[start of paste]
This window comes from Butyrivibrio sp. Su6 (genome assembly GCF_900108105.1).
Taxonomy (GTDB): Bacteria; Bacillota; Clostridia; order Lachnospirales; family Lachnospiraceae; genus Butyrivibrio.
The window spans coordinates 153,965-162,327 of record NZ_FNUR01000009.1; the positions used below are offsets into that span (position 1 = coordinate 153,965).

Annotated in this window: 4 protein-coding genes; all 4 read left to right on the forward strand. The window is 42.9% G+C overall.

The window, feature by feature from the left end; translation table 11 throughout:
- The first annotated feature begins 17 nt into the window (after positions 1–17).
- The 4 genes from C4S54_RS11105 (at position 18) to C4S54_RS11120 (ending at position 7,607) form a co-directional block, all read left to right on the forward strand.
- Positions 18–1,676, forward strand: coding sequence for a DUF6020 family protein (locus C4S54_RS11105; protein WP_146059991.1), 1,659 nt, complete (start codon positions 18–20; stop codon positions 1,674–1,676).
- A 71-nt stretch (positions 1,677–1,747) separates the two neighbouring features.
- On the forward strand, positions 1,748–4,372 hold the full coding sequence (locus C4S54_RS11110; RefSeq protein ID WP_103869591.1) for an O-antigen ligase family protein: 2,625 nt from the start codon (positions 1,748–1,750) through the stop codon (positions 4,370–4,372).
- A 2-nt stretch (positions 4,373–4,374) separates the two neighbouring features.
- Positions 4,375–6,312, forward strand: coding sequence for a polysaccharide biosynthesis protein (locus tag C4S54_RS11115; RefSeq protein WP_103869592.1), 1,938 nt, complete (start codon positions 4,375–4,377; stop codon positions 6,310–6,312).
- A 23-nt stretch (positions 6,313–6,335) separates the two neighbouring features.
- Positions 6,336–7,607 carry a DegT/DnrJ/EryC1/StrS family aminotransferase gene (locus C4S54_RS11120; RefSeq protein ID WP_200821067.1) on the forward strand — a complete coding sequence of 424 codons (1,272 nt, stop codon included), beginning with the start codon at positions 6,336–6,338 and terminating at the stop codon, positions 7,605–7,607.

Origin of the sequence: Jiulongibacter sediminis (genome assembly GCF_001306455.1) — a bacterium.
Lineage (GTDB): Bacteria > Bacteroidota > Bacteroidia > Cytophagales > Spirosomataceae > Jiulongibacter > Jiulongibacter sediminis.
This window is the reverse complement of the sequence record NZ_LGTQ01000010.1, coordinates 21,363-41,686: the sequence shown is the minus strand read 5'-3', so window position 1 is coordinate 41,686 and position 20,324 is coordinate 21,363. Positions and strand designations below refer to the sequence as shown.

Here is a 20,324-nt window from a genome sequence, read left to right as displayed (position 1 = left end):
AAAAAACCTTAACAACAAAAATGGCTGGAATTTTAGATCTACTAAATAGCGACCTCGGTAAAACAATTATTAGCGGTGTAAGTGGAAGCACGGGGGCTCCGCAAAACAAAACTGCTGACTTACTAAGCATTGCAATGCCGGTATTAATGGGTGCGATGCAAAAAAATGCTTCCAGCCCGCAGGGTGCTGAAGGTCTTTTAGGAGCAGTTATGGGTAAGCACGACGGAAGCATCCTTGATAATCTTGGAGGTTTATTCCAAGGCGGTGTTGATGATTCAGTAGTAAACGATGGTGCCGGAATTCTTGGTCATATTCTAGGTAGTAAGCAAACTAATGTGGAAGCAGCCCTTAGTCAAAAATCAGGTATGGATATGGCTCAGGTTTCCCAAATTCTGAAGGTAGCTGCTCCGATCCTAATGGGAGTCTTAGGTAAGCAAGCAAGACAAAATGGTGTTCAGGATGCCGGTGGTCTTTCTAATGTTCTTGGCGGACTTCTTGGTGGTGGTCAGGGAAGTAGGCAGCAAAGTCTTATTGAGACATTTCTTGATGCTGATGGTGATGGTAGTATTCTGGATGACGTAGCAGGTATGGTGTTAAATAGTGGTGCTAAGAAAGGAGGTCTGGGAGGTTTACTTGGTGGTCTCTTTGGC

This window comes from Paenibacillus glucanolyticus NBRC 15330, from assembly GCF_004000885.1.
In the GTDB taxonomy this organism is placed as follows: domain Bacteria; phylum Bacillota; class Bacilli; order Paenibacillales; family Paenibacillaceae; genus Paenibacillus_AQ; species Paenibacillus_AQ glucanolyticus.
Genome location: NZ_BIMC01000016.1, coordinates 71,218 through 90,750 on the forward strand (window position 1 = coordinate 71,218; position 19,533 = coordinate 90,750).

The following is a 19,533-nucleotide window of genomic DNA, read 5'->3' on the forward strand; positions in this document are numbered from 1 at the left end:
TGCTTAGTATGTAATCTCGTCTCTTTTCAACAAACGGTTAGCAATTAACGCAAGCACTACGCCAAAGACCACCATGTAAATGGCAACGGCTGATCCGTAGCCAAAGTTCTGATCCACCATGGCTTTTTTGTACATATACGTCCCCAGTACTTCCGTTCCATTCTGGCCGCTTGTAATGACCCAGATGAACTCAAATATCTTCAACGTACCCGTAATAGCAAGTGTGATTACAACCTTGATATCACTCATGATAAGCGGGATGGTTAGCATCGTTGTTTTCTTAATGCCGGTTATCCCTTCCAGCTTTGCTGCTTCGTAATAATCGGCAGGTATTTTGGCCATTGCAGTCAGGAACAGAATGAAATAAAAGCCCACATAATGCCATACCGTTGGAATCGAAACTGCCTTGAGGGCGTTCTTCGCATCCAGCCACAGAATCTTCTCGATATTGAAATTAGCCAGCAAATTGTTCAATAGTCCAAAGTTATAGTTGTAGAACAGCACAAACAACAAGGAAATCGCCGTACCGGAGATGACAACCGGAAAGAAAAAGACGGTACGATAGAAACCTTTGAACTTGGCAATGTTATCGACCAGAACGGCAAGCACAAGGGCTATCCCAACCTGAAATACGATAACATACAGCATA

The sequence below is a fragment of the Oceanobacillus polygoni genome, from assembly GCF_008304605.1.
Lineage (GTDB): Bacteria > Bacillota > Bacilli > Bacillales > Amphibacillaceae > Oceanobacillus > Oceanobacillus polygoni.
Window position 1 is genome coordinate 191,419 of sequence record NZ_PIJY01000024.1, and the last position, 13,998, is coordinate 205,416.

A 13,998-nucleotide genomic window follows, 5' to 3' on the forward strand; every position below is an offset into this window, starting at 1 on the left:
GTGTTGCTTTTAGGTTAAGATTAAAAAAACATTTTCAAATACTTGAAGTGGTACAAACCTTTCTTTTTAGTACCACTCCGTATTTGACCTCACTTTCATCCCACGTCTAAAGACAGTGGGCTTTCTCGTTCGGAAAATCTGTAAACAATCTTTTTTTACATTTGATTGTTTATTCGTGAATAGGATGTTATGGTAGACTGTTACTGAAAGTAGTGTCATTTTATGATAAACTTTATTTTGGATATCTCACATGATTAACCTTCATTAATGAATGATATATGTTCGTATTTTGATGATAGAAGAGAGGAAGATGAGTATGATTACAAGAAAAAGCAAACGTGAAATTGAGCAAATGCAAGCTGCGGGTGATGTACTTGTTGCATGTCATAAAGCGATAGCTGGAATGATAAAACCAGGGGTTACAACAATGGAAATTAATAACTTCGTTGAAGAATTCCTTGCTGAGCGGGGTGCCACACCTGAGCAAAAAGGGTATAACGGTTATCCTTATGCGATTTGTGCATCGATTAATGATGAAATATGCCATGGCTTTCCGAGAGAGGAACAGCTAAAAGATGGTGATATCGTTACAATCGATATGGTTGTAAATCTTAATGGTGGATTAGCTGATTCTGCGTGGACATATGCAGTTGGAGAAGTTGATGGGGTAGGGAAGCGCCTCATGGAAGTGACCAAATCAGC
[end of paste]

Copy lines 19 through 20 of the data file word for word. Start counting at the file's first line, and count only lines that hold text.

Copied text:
AAAAAACCTTAACAACAAAAATGGCTGGAATTTTAGATCTACTAAATAGCGACCTCGGTAAAACAATTATTAGCGGTGTAAGTGGAAGCACGGGGGCTCCGCAAAACAAAACTGCTGACTTACTAAGCATTGCAATGCCGGTATTAATGGGTGCGATGCAAAAAAATGCTTCCAGCCCGCAGGGTGCTGAAGGTCTTTTAGGAGCAGTTATGGGTAAGCACGACGGAAGCATCCTTGATAATCTTGGAGGTTTATTCCAAGGCGGTGTTGATGATTCAGTAGTAAACGATGGTGCCGGAATTCTTGGTCATATTCTAGGTAGTAAGCAAACTAATGTGGAAGCAGCCCTTAGTCAAAAATCAGGTATGGATATGGCTCAGGTTTCCCAAATTCTGAAGGTAGCTGCTCCGATCCTAATGGGAGTCTTAGGTAAGCAAGCAAGACAAAATGGTGTTCAGGATGCCGGTGGTCTTTCTAATGTTCTTGGCGGACTTCTTGGTGGTGGTCAGGGAAGTAGGCAGCAAAGTCTTATTGAGACATTTCTTGATGCTGATGGTGATGGTAGTATTCTGGATGACGTAGCAGGTATGGTGTTAAATAGTGGTGCTAAGAAAGGAGGTCTGGGAGGTTTACTTGGTGGTCTCTTTGGC

This window comes from Paenibacillus glucanolyticus NBRC 15330, from assembly GCF_004000885.1.